Among adults with difficult to treat Crohn’s disease not amenable to surgery, hematopoietic stem cell transplantation, compared with conventional therapy, did not result in significant improvement in sustained disease remission at l year and was associated with significant toxicity, according to a study in the December 15 issue of JAMA.

Crohn disease is a chronic relapsing inflammatory condition of the gastrointestinal tract that can result in life-long ill health, impaired quality of life, and reduced life expectancy. Immunosuppressive drugs are standard of care for Crohn disease, but some patients do not respond or lose response to treatment. Case reports and series suggest hematopoietic (blood) stem cell transplantation (HSCT) may benefit some patients with Crohn disease, according to background information in the article.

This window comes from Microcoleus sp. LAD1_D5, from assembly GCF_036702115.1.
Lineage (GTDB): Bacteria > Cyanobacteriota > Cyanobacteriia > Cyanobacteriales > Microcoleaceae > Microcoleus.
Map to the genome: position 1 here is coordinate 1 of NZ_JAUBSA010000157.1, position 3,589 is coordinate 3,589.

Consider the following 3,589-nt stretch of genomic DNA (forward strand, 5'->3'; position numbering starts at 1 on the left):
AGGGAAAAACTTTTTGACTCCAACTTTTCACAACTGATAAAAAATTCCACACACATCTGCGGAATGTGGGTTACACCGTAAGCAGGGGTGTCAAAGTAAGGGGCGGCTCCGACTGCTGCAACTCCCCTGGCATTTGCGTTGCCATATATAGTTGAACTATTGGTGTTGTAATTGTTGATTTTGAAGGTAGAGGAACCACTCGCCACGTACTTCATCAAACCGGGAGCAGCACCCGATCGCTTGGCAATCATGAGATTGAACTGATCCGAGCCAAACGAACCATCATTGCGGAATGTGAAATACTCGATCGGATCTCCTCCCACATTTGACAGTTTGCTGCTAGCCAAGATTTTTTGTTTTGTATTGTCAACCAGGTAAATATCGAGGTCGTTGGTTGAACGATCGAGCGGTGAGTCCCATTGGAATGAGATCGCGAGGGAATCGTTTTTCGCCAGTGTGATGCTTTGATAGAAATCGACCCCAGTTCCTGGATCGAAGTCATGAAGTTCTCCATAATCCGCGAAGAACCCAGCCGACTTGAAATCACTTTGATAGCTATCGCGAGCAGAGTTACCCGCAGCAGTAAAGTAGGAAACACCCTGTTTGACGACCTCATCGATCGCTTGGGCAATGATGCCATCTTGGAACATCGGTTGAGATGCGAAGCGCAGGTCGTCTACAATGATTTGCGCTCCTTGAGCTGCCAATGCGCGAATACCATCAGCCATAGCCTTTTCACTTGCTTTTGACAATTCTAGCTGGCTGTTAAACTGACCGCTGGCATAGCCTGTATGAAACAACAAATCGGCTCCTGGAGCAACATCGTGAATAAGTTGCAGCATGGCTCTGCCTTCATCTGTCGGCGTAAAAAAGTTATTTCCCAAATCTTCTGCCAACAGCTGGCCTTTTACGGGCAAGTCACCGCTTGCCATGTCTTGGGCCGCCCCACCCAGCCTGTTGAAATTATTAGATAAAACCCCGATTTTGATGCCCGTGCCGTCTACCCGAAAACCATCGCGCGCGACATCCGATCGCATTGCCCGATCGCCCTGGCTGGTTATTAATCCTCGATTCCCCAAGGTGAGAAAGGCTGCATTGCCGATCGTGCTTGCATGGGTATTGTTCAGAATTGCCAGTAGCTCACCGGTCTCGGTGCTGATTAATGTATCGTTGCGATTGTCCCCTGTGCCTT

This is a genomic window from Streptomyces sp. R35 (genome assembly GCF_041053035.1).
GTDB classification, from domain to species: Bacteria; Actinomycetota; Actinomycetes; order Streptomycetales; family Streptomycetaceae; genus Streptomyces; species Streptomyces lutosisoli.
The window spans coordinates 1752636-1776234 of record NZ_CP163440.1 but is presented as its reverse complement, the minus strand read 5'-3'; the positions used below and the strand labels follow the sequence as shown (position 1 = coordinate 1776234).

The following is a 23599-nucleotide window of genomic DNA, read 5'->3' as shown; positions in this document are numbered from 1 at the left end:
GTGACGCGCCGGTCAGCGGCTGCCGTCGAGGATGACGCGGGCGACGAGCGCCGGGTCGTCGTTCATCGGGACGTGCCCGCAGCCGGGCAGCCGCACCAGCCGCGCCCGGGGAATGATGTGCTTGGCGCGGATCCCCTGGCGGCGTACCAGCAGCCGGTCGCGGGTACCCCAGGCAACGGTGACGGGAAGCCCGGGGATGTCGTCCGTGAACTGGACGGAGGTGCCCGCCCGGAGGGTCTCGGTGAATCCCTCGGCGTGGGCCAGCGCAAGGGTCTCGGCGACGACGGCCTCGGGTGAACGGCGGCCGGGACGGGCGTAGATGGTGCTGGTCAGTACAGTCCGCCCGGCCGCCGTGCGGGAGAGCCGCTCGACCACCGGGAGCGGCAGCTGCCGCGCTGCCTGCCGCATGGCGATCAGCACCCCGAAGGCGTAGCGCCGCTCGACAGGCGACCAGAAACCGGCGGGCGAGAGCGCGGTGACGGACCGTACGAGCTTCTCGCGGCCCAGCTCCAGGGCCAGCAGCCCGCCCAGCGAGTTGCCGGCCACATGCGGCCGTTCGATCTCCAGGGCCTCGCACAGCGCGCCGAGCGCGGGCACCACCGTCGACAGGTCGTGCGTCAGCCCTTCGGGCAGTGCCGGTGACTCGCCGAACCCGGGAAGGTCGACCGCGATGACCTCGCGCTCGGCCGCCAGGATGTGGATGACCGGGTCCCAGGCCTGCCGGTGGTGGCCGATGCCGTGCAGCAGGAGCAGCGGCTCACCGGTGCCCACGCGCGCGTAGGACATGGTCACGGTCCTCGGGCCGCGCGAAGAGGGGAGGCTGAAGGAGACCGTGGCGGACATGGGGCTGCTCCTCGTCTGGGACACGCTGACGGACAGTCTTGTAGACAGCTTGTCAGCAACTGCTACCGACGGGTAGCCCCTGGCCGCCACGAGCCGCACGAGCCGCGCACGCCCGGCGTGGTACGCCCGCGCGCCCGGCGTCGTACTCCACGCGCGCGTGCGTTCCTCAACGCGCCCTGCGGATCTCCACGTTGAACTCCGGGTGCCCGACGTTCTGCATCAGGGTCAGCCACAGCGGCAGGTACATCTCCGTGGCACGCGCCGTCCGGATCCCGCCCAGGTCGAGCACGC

Christopher J. Hawkey, F.Med.Sci., of Queens Medical Centre, Nottingham, United Kingdom, and colleagues randomly assigned 45 patients with impaired quality of life from refractory (not responsive to treatment) Crohn disease not amenable to surgery to autologous (the use of one’s own cells) HSCT (n = 23) or control treatment (HSCT deferred for 1 year [n = 22]). All were given standard Crohn disease treatment as needed. The trial was conducted in 11 European transplant units from July 2007 to September 2011, with follow-up through March 2013. Patients were ages 18 to 50 years.


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